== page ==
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210 Pittsboro Street, Campus Box 6210
Chapel Hill, NC  27599-6210
(919) 962-2091   FAX: (919) 962-2279


Not for publication May 22, 2000 -- No. 297

Local angles: Mars Hill, Marshall

Tar Heel Bus Tour faculty to discuss town leadership, health care in rural N.C.

Wednesday, May 24

A session outlining the role of the Small Towns Leadership Development Initiative in western North Carolina is among the highlights of the third day of the Tar Heel Bus Tour. Later in the day, participants will stop in Marshall to learn about the current status of health care in rural North Carolina.

The privately funded classroom on wheels starts Monday (May 22) and will stop in Mars Hill and Marshall on Wednesday (May 24). In a weeklong road trip spanning more than 1,000 miles, 30 new faculty and officials new to North Carolina will visit a dozen sites across the state aimed at enhancing how their teaching, research and public service work can help improve the state.

Carolina is among a handful of major public universities that take newcomers to the far reaches of their states. Since the inaugural tour in 1997, almost 100 participants have journeyed from Beaufort on the coast to Chimney Rock in the mountains and points in between. They have held tobacco leaves, trawled in fishing boats and had breakfast with the chief executive officer of the Bank of America. They have leapt from a 34-foot paratrooper tower, sped around a motor speedway in an official pace car, observed a father and son making pottery in Seagrove and visited a Civil War fort. And they have square-danced to bluegrass music and nibbled on North Carolina barbecue and soft-shell crabs.

After five intense days on the road, participants come home to Chapel Hill with an awareness of the state’s culture, economy, history and new friends from departments across campus. They see some of the places 82 percent of Carolina’s undergraduate students call home. And, organizers hope, they are inspired to develop projects and research that address the challenges facing the state.

Wednesday’s schedule includes these stops:

In Mars Hill, Mike Smith, tour host and director of UNC-CH’s Institute of Government, will discuss the role of the institute and its involvement with the Small Town Leadership Initiative, in which communities and neighborhoods join forces with the UNC-CH institute and the Asheville-based non-profit organization HandMade in America to prepare citizens for community leadership.

Participating towns include Andrews, Bakersville, Bryson City, Chimney Rock, Crossnore, Hayesville, Mars Hill, Marshall, Robbinsville, Todd and West Jefferson.

Besides Smith, participants will hear from Becky Anderson, founder and executive director of HandMade in America, Leslie Anderson, a consultant specializing in non-profit and public sector work, Mars Hill Town Manager Darhyl Boone and Mayor Raymond Rapp.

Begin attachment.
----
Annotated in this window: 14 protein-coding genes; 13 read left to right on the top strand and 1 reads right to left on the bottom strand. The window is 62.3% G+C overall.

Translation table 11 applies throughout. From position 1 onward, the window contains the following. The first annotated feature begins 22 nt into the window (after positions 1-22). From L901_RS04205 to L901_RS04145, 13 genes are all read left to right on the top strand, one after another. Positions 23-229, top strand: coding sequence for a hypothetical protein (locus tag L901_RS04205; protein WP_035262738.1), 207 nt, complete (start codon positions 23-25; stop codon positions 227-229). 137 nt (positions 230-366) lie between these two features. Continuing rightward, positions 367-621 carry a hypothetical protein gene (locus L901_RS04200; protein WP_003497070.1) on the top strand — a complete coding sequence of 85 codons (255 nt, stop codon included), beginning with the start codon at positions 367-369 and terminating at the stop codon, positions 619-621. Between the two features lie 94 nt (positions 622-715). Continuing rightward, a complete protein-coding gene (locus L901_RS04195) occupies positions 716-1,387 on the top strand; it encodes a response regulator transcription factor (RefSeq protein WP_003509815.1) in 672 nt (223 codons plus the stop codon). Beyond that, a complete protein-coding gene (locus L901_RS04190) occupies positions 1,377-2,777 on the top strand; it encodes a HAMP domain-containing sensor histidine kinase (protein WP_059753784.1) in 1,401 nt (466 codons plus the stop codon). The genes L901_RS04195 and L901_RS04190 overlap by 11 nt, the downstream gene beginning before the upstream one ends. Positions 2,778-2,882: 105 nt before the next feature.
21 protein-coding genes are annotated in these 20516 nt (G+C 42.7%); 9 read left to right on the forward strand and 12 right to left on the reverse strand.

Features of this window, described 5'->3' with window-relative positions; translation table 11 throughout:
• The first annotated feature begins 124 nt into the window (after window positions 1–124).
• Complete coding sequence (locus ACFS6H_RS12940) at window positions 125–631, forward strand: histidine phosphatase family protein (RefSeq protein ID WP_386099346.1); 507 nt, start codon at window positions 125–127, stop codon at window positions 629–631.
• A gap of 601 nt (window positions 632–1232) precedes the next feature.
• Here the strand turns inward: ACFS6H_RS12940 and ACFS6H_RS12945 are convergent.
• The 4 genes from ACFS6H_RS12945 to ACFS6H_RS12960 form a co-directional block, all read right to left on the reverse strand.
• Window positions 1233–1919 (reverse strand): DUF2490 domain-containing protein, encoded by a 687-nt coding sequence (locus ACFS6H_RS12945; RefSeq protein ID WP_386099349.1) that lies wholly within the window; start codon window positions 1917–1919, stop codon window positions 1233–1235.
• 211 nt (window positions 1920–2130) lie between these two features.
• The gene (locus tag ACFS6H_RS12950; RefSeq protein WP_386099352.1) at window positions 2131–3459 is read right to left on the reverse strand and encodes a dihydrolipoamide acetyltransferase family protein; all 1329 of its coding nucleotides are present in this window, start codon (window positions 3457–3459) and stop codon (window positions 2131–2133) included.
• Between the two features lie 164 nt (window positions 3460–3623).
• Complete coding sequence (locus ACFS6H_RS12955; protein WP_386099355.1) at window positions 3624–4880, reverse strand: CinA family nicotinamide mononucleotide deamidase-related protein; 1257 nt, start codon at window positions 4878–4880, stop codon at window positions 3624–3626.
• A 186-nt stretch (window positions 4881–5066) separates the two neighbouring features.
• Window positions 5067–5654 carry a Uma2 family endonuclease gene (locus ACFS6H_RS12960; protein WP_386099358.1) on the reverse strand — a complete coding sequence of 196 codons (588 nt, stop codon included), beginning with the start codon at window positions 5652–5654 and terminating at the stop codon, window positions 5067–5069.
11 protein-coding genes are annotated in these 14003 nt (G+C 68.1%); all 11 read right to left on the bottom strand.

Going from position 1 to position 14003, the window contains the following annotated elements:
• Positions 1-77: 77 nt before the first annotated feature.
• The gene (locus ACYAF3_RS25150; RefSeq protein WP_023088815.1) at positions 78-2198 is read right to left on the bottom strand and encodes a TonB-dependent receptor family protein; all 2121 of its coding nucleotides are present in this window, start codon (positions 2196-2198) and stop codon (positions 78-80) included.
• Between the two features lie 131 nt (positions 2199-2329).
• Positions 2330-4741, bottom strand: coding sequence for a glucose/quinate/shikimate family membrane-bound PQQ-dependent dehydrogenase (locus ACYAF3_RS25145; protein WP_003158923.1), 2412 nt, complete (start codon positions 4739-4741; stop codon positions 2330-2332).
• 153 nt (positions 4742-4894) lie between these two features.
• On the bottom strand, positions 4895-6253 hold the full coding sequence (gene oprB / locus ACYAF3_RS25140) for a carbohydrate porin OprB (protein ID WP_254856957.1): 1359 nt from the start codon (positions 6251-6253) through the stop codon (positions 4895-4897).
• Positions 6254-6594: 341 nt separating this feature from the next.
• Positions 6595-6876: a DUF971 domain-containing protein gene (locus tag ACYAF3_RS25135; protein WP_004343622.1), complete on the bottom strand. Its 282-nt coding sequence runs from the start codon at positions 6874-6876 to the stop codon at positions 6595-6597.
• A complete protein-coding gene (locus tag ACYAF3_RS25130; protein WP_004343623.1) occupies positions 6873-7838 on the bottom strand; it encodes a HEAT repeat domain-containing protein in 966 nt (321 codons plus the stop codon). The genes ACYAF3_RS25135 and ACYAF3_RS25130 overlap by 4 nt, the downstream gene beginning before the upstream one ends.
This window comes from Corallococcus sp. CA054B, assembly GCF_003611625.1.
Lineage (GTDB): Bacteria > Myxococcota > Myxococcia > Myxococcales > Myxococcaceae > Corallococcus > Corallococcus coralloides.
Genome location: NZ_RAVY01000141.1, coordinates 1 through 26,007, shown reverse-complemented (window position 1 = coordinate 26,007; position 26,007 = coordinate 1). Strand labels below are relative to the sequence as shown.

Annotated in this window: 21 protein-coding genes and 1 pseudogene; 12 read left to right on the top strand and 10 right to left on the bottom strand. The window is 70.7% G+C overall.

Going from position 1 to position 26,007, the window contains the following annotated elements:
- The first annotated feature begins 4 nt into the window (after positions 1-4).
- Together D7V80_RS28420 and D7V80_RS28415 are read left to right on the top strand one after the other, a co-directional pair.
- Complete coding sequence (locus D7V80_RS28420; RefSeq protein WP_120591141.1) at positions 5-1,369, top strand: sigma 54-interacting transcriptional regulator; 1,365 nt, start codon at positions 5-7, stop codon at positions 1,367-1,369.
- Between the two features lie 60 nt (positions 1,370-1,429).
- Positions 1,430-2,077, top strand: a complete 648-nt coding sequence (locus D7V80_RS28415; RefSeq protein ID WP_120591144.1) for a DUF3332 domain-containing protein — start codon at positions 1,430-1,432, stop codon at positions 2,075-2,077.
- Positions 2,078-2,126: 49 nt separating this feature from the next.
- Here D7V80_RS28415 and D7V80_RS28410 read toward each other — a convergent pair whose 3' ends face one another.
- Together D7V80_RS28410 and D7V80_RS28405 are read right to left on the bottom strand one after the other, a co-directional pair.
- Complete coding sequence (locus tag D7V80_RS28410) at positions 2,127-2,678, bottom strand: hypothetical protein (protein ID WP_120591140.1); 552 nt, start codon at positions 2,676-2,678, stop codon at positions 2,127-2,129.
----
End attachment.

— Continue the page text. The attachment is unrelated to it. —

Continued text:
In Marshall, the tour group will learn about rural health and the work of the N.C. Area Health Education Centers Program, based at UNC-CH, during a stop at the Asheville-Buncombe Technical College branch in Marshall. The focus will be on the Hot Springs Health Program, a comprehensive county-wide rural health system serving Madison County, one of the state’s poorest counties. The program was organized in the early 1970s with assistance from the UNC-CH School of Medicine and the N.C. Office of Rural Health. It is often cited as a model for comprehensive rural health-care delivery and provides an opportunity for students to learn first-hand about rural health issues.

Participants will hear from Dr. Marianna Daly, a family physician with the Hot Springs program and medical director of the Madison County Health Department. She will share her experiences as a physician in a rural setting. She earned a master’s degree from UNC-CH’s School of Public Health. (The group will meet with her at the community college branch because her office could not accommodate the bus tour participants.)

The day will close with dinner, bluegrass music and square dancing at the Balsam Mountain Inn in Balsam.

Interviews: Tour hosts and participants are available for print and broadcast interviews at stops or by cellular phone by making arrangements through News Services, (919) 962-2091, or University Relations staff members Scott Ragland or Gary Moss on site.

For more information: For additional information about the university, the Tar Heel Bus Tour, tour participants, directions or site visits, call News Services. Additional background about the bus tour can be found at:

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